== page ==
The fellowship, which supports developing sustainability-focused classroom units, is a partnership between SOE’s CEDER, Dow Chemical Company Foundation, and Delta College.
As industry, technology, and society evolve, teachers are adapting their approach to teaching about sustainability, reports the Midland Daily News. On November 30, community leaders and teachers convened at Delta College in Midland Center to hear from a panel of Dow Innovation Teacher Fellowship alumni about how their experience as fellows has impacted their teaching.
The fellowship, which is a partnership between Dow Chemical Company Foundation, the University of Michigan School of Education's Center for Education Design, Evaluation, and Research (CEDER), and Delta College, supports K-12 teachers with designing and implementing sustainability-focused units through project-based approaches and field trips.
Retired chairman and CEO of Dow Chemical Andrew Liveris delivered a keynote address about shifts in the global economy and technology, and why community response to global issues is so important.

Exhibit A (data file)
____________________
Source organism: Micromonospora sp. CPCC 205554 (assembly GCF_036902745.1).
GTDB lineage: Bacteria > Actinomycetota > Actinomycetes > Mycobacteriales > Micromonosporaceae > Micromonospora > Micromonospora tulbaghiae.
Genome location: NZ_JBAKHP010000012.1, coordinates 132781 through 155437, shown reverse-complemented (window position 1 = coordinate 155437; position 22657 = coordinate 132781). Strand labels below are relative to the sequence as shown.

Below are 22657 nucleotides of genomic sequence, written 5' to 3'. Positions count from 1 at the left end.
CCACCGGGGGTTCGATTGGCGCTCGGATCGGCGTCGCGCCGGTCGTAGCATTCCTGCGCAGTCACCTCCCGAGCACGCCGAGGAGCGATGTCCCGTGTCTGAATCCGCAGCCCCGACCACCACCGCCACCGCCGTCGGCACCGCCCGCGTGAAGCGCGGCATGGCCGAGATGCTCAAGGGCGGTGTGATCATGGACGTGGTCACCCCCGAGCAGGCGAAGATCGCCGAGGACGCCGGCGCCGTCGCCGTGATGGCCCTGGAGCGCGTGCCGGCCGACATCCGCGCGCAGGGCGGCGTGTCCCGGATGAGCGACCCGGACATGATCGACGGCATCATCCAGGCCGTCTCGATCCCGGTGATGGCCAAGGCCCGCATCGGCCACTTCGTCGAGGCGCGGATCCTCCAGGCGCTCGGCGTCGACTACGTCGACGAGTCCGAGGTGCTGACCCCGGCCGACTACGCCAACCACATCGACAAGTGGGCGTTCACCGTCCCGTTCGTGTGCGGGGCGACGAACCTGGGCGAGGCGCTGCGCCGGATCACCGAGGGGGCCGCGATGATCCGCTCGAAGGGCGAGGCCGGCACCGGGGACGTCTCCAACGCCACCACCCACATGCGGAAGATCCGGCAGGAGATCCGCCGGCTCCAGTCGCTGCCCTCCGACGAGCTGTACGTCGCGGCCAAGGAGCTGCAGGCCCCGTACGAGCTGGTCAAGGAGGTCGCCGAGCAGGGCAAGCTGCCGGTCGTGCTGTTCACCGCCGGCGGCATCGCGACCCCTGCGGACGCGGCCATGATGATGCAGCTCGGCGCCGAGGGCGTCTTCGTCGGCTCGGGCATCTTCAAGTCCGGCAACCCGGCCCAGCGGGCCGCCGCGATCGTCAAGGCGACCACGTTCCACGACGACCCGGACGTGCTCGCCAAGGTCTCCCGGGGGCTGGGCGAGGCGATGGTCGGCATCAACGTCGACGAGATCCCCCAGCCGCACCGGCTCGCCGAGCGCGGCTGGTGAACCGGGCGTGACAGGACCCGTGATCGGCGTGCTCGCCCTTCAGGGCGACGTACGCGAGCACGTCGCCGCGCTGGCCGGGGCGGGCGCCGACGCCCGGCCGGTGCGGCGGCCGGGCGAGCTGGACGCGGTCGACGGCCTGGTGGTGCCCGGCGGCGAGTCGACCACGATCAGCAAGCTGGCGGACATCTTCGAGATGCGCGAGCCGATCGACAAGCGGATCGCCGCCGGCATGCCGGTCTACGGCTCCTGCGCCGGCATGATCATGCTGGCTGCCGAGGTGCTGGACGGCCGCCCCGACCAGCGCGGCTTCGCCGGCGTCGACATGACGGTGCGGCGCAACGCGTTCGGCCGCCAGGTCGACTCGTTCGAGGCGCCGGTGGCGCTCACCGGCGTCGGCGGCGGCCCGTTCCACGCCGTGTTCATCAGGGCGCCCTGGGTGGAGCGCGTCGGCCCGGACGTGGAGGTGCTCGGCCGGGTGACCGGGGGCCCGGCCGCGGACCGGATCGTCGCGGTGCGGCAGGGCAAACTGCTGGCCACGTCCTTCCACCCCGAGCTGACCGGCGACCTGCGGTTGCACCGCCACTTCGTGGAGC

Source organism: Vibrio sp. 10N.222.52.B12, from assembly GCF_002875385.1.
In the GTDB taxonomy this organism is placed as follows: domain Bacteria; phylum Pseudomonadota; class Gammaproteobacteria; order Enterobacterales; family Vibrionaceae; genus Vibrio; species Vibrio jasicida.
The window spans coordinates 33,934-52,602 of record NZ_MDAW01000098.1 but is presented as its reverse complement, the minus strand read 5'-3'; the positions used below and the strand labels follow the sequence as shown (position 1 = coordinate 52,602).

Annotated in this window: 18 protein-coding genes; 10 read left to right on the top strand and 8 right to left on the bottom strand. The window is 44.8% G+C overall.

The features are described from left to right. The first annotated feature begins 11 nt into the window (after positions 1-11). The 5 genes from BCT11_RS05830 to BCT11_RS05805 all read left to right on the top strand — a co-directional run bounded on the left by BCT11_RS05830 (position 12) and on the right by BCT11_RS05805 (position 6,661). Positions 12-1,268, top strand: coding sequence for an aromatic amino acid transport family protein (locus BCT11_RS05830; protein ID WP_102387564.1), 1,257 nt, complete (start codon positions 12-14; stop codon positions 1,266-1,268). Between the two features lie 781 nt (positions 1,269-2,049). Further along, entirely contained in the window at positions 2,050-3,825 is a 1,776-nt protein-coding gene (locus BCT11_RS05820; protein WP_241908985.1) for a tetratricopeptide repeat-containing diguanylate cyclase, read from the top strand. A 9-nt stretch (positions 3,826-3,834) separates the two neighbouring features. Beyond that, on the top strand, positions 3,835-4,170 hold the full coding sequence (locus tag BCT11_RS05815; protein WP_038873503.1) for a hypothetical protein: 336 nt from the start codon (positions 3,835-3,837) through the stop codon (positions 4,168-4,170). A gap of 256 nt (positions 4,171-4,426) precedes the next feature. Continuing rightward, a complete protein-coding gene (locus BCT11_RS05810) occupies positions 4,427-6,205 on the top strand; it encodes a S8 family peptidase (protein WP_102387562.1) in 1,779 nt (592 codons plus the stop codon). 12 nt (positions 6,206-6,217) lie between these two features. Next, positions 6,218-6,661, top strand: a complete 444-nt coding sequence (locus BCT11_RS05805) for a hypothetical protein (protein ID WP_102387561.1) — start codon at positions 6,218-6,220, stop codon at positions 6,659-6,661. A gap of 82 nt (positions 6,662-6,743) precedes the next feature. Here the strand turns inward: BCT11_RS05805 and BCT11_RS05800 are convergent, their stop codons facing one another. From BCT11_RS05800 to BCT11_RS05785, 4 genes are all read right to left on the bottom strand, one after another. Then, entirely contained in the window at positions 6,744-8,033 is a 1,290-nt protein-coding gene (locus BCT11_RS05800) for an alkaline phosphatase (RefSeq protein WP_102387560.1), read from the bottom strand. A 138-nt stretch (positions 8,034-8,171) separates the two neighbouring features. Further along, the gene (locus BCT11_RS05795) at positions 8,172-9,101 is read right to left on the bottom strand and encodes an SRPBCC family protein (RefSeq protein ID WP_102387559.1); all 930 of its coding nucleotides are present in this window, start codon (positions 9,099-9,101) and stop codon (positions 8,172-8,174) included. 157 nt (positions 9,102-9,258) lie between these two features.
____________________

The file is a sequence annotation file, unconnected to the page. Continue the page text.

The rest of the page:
Educators Phil Schwedler, Kari Keith, and Jessica Marcet spoke about the units they planned for their students as Dow Innovation Teacher Fellows. Schwedler, an eighth grade social studies teacher at Freeland Middle School, created a unit that focused on land use and the impacts of industrialization in Saginaw County. Keith, who teaches sixth grade science at White Pine Middle School in Saginaw Township South, created a unit on water quality focused in the Shiawassee National Wildlife Refuge. Marcet, who teaches grades 8-12 at New Lothrop Jr./Sr. High School, developed a unit focused on plastic waste and recycling for her math students.
“I do not think I was in a rut,” Keith told the Midland Daily News, “but (the program) made teaching a little more exciting again.”